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Study finds chest X-ray AI far from ready to make real world diagnoses on its own

by John R. Fischer, Senior Reporter | September 28, 2023
Artificial Intelligence X-Ray
AI produced more false positives and less positive predictive values than human radiologists in its assessment of chest X-rays.
Despite the FDA approving AI-based chest X-ray solutions for assisting radiologists, a new study indicates the need for more research and refinements before they can be trusted to make accurate diagnoses alone in real-world clinical settings.

Researchers in Denmark found that human radiologists were significantly better at identifying the presence and absence of three common lung diseases, with AI programs prone to produce more false positives and become less accurate in cases with multiple findings or smaller targets.

“Too many false-positive diagnoses would result in unnecessary imaging, radiation exposure, and increased costs,” said lead researcher Dr. Louis Plesner, resident radiologist and Ph.D. fellow at Herlev and Gentofte Hospital in Copenhagen, in a statement.
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Plesner and his team compared assessments of four commercially available AI systems to those of 72 radiologists for identifying airspace disease (a chest X-ray pattern caused by pneumonia or lung edema), pneumothorax (collapsed lung), and pleural effusion (a buildup of water around the lungs) in 2,040 consecutive adult chest X-rays from four Danish hospitals. Of the X-rays, 669 (32.8%) had at least one target finding.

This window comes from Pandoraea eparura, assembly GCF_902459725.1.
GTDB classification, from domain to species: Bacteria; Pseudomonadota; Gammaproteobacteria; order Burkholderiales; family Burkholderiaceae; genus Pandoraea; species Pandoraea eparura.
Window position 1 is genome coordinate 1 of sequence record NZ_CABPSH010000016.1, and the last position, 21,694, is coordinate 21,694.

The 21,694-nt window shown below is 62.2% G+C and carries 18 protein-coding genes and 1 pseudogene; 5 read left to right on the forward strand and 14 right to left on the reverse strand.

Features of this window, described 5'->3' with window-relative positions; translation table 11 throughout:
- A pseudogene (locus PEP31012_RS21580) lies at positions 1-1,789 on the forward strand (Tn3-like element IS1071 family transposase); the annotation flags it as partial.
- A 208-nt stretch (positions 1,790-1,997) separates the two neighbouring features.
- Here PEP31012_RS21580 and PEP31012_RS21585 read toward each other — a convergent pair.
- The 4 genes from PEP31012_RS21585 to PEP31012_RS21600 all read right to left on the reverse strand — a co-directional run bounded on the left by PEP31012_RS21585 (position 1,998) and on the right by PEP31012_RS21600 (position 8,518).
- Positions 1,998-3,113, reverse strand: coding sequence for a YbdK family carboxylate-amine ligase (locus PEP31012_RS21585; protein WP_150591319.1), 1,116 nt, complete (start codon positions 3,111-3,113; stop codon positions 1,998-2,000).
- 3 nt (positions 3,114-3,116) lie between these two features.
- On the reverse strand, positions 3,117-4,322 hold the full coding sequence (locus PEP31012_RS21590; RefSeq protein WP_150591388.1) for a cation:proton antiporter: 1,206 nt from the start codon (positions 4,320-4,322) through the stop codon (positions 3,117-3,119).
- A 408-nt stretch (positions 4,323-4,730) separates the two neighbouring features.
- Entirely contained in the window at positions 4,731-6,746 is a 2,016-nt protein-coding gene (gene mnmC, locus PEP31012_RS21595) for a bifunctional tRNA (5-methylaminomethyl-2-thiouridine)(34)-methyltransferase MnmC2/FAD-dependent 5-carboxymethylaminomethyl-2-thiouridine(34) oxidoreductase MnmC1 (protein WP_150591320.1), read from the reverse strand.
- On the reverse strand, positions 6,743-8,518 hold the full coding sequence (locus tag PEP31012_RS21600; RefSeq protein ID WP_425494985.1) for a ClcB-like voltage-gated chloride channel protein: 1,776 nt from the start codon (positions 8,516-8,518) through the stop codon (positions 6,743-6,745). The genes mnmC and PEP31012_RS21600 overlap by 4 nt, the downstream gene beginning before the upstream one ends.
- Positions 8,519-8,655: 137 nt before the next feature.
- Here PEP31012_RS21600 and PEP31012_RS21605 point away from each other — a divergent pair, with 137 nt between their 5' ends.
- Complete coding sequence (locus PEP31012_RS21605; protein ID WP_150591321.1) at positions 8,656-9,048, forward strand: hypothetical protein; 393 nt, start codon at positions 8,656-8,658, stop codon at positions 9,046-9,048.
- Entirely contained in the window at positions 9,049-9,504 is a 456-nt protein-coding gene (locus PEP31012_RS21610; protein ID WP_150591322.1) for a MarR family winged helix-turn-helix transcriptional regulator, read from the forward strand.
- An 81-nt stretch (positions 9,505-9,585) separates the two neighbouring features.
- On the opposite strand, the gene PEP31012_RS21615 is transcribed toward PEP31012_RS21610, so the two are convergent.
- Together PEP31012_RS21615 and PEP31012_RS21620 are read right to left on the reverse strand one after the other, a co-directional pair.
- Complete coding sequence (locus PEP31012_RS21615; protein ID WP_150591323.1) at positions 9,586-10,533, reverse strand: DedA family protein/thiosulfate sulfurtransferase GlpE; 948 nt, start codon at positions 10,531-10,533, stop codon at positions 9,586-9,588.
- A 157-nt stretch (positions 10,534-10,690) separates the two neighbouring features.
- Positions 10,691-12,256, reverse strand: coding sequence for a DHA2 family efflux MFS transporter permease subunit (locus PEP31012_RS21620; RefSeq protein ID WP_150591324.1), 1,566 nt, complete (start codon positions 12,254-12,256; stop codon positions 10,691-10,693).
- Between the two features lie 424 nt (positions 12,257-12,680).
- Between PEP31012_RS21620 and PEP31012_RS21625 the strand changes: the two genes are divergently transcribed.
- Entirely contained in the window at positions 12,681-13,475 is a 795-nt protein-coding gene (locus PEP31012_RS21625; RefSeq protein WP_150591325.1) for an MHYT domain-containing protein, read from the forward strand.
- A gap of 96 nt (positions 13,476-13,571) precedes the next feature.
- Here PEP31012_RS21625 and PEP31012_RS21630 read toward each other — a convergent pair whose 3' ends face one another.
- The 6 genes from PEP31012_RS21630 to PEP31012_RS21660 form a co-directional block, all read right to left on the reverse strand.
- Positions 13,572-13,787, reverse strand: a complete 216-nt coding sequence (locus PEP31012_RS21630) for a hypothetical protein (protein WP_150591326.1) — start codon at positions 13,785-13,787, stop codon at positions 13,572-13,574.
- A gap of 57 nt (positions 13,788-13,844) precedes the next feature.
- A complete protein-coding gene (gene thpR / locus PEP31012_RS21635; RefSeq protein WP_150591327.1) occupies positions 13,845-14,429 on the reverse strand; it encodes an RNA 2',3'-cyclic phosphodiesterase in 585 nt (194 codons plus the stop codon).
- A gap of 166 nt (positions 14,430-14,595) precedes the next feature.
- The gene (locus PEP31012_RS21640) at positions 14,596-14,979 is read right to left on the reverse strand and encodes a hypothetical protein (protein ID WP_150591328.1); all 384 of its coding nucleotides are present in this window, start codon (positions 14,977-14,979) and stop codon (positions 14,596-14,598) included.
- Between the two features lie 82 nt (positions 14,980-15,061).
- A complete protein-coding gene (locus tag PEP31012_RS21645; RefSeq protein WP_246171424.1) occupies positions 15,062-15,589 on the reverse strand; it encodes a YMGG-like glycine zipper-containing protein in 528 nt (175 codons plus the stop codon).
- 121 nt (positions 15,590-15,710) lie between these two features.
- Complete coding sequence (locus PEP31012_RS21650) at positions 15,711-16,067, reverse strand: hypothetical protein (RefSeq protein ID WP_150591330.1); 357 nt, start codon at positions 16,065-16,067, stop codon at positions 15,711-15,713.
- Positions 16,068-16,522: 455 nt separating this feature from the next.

AI sensitivity ranged from 72% to 91% for airspace disease; 63% to 90% for pneumothorax, and 62% to 95% for pleural effusion. Despite showing moderate to high sensitivity compared to the radiologists, AI produced more false positives, along with significant differences in positive predictive values provided by AI versus humans. For example, for pneumothorax, positive predictive values ranged from 56% to 86%, compared to 96% by radiologists. These assessments were worse for airspace disease, ranging between 40% and 50%.

“In this difficult and elderly patient sample, the AI predicted airspace disease where none was present five to six out of 10 times. You cannot have an AI system working on its own at that rate,” said Plesner.

The main issue, he says, is that these solutions are rarely tested in real-world clinical settings where cases often present multiple diseases. Researchers are also focused more on the ability of this technology to identify the presence or absence of diseases, rather than the accuracy. Additionally, in most prior studies where AI surpassed radiologists in accuracy, clinicians reviewed images without access to patient clinical history and previous imaging studies. In the real world, these three sources make up a synthesis of a radiologist’s diagnosis.

“We speculate that the next generation of AI tools could become significantly more powerful if capable of this synthesis as well, but no such systems exist yet,” he said.

The findings were published in Radiology, a journal of the Radiological Society of North America.

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